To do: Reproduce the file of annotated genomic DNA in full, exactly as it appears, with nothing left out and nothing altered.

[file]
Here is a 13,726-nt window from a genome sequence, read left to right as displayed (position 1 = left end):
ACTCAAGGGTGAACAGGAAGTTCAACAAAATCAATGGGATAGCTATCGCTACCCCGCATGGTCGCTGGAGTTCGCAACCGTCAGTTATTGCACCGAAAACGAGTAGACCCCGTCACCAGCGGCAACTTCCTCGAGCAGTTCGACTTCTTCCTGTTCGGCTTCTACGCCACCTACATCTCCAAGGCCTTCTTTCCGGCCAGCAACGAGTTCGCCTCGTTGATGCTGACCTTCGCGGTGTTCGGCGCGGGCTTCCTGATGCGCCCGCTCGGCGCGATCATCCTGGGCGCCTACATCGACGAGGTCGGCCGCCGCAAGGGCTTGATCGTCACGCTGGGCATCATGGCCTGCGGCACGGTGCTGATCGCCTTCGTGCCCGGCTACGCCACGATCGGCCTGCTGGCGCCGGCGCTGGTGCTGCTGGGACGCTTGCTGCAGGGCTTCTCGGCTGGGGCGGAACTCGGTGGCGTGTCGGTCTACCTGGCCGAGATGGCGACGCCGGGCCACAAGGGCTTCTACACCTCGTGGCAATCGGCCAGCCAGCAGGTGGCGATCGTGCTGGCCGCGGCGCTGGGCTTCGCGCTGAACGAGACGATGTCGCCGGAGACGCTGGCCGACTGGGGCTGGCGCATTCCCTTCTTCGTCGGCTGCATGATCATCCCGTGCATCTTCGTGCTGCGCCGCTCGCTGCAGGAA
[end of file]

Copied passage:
Here is a 13,726-nt window from a genome sequence, read left to right as displayed (position 1 = left end):
ACTCAAGGGTGAACAGGAAGTTCAACAAAATCAATGGGATAGCTATCGCTACCCCGCATGGTCGCTGGAGTTCGCAACCGTCAGTTATTGCACCGAAAACGAGTAGACCCCGTCACCAGCGGCAACTTCCTCGAGCAGTTCGACTTCTTCCTGTTCGGCTTCTACGCCACCTACATCTCCAAGGCCTTCTTTCCGGCCAGCAACGAGTTCGCCTCGTTGATGCTGACCTTCGCGGTGTTCGGCGCGGGCTTCCTGATGCGCCCGCTCGGCGCGATCATCCTGGGCGCCTACATCGACGAGGTCGGCCGCCGCAAGGGCTTGATCGTCACGCTGGGCATCATGGCCTGCGGCACGGTGCTGATCGCCTTCGTGCCCGGCTACGCCACGATCGGCCTGCTGGCGCCGGCGCTGGTGCTGCTGGGACGCTTGCTGCAGGGCTTCTCGGCTGGGGCGGAACTCGGTGGCGTGTCGGTCTACCTGGCCGAGATGGCGACGCCGGGCCACAAGGGCTTCTACACCTCGTGGCAATCGGCCAGCCAGCAGGTGGCGATCGTGCTGGCCGCGGCGCTGGGCTTCGCGCTGAACGAGACGATGTCGCCGGAGACGCTGGCCGACTGGGGCTGGCGCATTCCCTTCTTCGTCGGCTGCATGATCATCCCGTGCATCTTCGTGCTGCGCCGCTCGCTGCAGGAA